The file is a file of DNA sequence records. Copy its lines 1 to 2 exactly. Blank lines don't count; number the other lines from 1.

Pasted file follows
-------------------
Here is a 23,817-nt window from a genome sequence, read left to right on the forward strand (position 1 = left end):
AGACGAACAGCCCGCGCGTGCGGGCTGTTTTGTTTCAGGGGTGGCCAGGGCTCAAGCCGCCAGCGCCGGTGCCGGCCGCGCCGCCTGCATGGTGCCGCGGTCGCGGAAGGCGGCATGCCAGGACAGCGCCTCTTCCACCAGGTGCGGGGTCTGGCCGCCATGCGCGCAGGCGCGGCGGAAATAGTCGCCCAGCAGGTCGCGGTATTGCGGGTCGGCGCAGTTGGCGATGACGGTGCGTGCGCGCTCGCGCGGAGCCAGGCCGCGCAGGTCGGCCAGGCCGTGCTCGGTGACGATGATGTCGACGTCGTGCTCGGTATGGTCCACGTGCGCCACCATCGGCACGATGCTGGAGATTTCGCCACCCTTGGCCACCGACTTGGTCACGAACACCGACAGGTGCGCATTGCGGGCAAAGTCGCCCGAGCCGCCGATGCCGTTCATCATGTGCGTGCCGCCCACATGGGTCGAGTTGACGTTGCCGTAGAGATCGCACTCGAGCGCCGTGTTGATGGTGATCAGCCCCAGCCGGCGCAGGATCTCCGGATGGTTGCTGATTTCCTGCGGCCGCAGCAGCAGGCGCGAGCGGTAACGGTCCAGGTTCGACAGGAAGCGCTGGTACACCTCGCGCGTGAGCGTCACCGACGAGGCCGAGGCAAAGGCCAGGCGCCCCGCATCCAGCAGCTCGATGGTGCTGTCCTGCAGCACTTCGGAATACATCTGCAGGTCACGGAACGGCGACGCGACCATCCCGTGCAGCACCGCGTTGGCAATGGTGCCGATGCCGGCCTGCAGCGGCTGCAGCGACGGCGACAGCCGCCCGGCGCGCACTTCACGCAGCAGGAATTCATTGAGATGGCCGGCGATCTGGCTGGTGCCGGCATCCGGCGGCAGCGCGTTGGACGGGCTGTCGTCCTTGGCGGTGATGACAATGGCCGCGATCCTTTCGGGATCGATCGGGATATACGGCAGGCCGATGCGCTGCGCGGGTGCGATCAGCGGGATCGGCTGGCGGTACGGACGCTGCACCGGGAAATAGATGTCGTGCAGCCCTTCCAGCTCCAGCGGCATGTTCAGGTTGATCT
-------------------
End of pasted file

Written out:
Here is a 23,817-nt window from a genome sequence, read left to right on the forward strand (position 1 = left end):
AGACGAACAGCCCGCGCGTGCGGGCTGTTTTGTTTCAGGGGTGGCCAGGGCTCAAGCCGCCAGCGCCGGTGCCGGCCGCGCCGCCTGCATGGTGCCGCGGTCGCGGAAGGCGGCATGCCAGGACAGCGCCTCTTCCACCAGGTGCGGGGTCTGGCCGCCATGCGCGCAGGCGCGGCGGAAATAGTCGCCCAGCAGGTCGCGGTATTGCGGGTCGGCGCAGTTGGCGATGACGGTGCGTGCGCGCTCGCGCGGAGCCAGGCCGCGCAGGTCGGCCAGGCCGTGCTCGGTGACGATGATGTCGACGTCGTGCTCGGTATGGTCCACGTGCGCCACCATCGGCACGATGCTGGAGATTTCGCCACCCTTGGCCACCGACTTGGTCACGAACACCGACAGGTGCGCATTGCGGGCAAAGTCGCCCGAGCCGCCGATGCCGTTCATCATGTGCGTGCCGCCCACATGGGTCGAGTTGACGTTGCCGTAGAGATCGCACTCGAGCGCCGTGTTGATGGTGATCAGCCCCAGCCGGCGCAGGATCTCCGGATGGTTGCTGATTTCCTGCGGCCGCAGCAGCAGGCGCGAGCGGTAACGGTCCAGGTTCGACAGGAAGCGCTGGTACACCTCGCGCGTGAGCGTCACCGACGAGGCCGAGGCAAAGGCCAGGCGCCCCGCATCCAGCAGCTCGATGGTGCTGTCCTGCAGCACTTCGGAATACATCTGCAGGTCACGGAACGGCGACGCGACCATCCCGTGCAGCACCGCGTTGGCAATGGTGCCGATGCCGGCCTGCAGCGGCTGCAGCGACGGCGACAGCCGCCCGGCGCGCACTTCACGCAGCAGGAATTCATTGAGATGGCCGGCGATCTGGCTGGTGCCGGCATCCGGCGGCAGCGCGTTGGACGGGCTGTCGTCCTTGGCGGTGATGACAATGGCCGCGATCCTTTCGGGATCGATCGGGATATACGGCAGGCCGATGCGCTGCGCGGGTGCGATCAGCGGGATCGGCTGGCGGTACGGACGCTGCACCGGGAAATAGATGTCGTGCAGCCCTTCCAGCTCCAGCGGCATGTTCAGGTTGATCT